Ivan Gaete is an interdisciplinary artist based in New York. His drawings, paper constructions, photographs, videos and installations are multi layered surveys that deploy architecture and sewing practices to expose the hidden structures that define form and permeate meaning. He uses ambiguity and duality to distort space and deconstruct perception. Often monochromatic, geometric and ethereal, his works connect mapping, cosmology and metaphysics. He explores the tangible and formal qualities of paper, ink and thread through systematic and labor-intensive manual processes that combine repetition, mark making and embrace chance.
Expanding on Epicurus’ idea that “nothing is lost, everything is transformed,” Gaete’s work focuses on capturing the physical gestures and temporal traces unintentionally left behind by mankind and nature. He aims to reveal the trans formative nature of life, to bring about the underlying essence of things and to raise questions about mobility and portability. He states: “through the tactile, visceral experience of making work using the hands, the structural world, usually invisible to the naked eye, is revealed. I’m interested in material transformation and continuity.”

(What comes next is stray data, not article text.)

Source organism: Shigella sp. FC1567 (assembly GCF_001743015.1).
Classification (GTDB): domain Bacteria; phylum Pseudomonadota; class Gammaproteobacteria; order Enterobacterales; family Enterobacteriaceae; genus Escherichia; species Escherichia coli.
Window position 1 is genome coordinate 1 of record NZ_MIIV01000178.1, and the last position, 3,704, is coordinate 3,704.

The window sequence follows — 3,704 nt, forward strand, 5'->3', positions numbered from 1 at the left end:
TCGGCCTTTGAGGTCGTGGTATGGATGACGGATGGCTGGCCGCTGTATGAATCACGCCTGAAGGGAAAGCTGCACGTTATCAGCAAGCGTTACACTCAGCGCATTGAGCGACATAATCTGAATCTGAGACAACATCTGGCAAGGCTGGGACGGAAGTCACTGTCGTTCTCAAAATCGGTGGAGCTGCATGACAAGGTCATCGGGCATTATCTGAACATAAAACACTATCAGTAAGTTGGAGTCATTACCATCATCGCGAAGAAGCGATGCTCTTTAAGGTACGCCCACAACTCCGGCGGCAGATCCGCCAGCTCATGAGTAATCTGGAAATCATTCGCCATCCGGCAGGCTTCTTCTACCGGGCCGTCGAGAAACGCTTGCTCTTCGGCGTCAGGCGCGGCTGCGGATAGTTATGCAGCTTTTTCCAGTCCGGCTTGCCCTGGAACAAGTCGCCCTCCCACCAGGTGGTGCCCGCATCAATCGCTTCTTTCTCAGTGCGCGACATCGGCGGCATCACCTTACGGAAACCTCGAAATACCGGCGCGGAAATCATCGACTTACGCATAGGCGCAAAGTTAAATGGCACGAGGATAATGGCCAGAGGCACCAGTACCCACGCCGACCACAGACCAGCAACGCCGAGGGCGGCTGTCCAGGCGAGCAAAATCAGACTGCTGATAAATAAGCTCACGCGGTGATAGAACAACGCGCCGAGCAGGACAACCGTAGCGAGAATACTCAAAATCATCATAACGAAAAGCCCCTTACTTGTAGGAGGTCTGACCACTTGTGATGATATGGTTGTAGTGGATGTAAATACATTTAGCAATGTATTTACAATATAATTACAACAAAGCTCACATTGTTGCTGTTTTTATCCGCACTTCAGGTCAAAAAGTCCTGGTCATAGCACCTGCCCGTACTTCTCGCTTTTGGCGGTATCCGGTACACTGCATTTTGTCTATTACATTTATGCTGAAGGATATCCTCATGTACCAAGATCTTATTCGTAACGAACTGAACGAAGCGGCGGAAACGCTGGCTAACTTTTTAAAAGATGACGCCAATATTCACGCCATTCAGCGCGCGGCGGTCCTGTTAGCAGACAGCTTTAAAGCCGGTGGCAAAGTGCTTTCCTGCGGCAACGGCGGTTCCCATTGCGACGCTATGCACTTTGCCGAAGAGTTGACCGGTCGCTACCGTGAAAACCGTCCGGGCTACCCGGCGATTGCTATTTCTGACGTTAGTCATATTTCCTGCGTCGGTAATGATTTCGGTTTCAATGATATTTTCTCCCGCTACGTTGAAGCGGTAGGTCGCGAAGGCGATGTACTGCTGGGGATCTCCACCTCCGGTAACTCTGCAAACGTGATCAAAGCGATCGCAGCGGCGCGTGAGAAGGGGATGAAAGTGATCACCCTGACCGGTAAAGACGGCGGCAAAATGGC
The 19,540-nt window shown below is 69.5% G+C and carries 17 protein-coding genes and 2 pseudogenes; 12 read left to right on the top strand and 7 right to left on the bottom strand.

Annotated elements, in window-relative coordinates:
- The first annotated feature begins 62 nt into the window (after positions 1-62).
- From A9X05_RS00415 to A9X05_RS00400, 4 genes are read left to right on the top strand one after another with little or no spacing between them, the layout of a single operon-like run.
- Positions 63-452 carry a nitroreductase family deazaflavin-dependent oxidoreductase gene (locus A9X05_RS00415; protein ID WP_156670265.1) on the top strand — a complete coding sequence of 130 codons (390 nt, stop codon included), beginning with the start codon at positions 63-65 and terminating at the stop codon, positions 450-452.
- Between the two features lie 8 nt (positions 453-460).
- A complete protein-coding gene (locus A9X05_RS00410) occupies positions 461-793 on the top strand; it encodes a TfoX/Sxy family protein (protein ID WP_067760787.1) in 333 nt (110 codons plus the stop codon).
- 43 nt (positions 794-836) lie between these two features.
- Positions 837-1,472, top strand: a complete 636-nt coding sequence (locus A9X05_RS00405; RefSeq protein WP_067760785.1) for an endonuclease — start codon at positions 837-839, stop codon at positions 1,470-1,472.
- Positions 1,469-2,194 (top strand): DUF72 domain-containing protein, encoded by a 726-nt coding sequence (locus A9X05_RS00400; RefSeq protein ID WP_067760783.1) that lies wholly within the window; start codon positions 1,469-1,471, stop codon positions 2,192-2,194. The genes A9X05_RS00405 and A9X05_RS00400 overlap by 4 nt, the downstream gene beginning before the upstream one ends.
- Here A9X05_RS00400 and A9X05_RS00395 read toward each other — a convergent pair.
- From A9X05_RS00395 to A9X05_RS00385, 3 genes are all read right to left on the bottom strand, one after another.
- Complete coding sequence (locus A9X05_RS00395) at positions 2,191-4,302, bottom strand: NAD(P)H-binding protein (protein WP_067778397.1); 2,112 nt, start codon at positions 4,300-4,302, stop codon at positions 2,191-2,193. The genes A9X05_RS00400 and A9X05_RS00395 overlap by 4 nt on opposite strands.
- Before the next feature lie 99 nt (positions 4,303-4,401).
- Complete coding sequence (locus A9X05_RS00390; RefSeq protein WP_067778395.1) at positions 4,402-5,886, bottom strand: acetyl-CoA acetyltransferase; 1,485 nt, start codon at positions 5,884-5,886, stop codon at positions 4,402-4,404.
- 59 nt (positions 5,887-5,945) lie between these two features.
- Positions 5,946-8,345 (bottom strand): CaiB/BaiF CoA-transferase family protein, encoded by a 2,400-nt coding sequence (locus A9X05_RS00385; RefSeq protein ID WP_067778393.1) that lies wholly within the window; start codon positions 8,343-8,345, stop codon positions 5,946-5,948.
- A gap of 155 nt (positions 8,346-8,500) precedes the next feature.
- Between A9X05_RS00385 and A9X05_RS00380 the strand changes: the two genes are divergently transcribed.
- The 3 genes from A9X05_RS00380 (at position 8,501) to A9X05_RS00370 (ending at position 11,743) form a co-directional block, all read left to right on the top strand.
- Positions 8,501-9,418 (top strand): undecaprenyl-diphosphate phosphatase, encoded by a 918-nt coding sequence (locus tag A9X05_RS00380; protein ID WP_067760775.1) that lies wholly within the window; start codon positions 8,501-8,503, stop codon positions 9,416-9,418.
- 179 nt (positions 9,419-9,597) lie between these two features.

Gaete completed the Bronx Museum of the Arts’ AIM program this past winter. He is a current artist in residence at the Artists Alliance / LES Studio Program (NYC) and was recently awarded a fellowship with the Laundromat Project. Past residencies include Expressiones Cultural Center (New London, CT) and Ace Hotel (NYC). In New York, his work has been exhibited at NurtureArt, Kentler Drawing Center, Manhattan Graphics, Bronx Art Space, Bronx River Art Center and the historical Saint Peter’s Church. He is a BX200 featured artist.
About the image
Classic Tenor Songs, 1st configuration. 2015. Tape, thread and paper. Variable dimensions (approximately 5 ft x 5 ft). Each isosceles triangle measures 10 inches at the base and 5 1/4 high. Shown here as installed at Expressiones Cultural Center, New London, CT on December 2015. The musical sheets were pulled from “Classic Tenor Songs” a book published by Oliver Ditson & Co. in 1888. The work speaks about temporal arrangements. Processes include letter-locking and sewing.